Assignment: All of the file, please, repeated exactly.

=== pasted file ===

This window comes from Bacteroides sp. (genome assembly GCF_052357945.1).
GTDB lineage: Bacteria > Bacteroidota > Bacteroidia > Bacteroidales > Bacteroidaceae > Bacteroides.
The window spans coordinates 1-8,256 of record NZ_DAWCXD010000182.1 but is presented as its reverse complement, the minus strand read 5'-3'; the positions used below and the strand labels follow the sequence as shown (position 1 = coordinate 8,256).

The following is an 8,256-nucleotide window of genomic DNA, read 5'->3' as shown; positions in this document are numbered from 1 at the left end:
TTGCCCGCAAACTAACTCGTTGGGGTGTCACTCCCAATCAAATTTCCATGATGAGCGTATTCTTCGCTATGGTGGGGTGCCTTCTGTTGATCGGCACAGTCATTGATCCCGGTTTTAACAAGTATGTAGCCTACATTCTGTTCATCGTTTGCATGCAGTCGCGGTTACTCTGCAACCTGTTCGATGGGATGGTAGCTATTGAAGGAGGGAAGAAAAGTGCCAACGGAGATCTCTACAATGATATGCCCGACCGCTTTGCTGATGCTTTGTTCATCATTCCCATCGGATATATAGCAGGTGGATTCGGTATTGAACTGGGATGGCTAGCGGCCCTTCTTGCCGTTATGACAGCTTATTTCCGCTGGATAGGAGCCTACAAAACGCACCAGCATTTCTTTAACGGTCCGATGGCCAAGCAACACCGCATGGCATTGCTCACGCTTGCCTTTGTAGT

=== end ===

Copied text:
This window comes from Bacteroides sp. (genome assembly GCF_052357945.1).
GTDB lineage: Bacteria > Bacteroidota > Bacteroidia > Bacteroidales > Bacteroidaceae > Bacteroides.
The window spans coordinates 1-8,256 of record NZ_DAWCXD010000182.1 but is presented as its reverse complement, the minus strand read 5'-3'; the positions used below and the strand labels follow the sequence as shown (position 1 = coordinate 8,256).

The following is an 8,256-nucleotide window of genomic DNA, read 5'->3' as shown; positions in this document are numbered from 1 at the left end:
TTGCCCGCAAACTAACTCGTTGGGGTGTCACTCCCAATCAAATTTCCATGATGAGCGTATTCTTCGCTATGGTGGGGTGCCTTCTGTTGATCGGCACAGTCATTGATCCCGGTTTTAACAAGTATGTAGCCTACATTCTGTTCATCGTTTGCATGCAGTCGCGGTTACTCTGCAACCTGTTCGATGGGATGGTAGCTATTGAAGGAGGGAAGAAAAGTGCCAACGGAGATCTCTACAATGATATGCCCGACCGCTTTGCTGATGCTTTGTTCATCATTCCCATCGGATATATAGCAGGTGGATTCGGTATTGAACTGGGATGGCTAGCGGCCCTTCTTGCCGTTATGACAGCTTATTTCCGCTGGATAGGAGCCTACAAAACGCACCAGCATTTCTTTAACGGTCCGATGGCCAAGCAACACCGCATGGCATTGCTCACGCTTGCCTTTGTAGT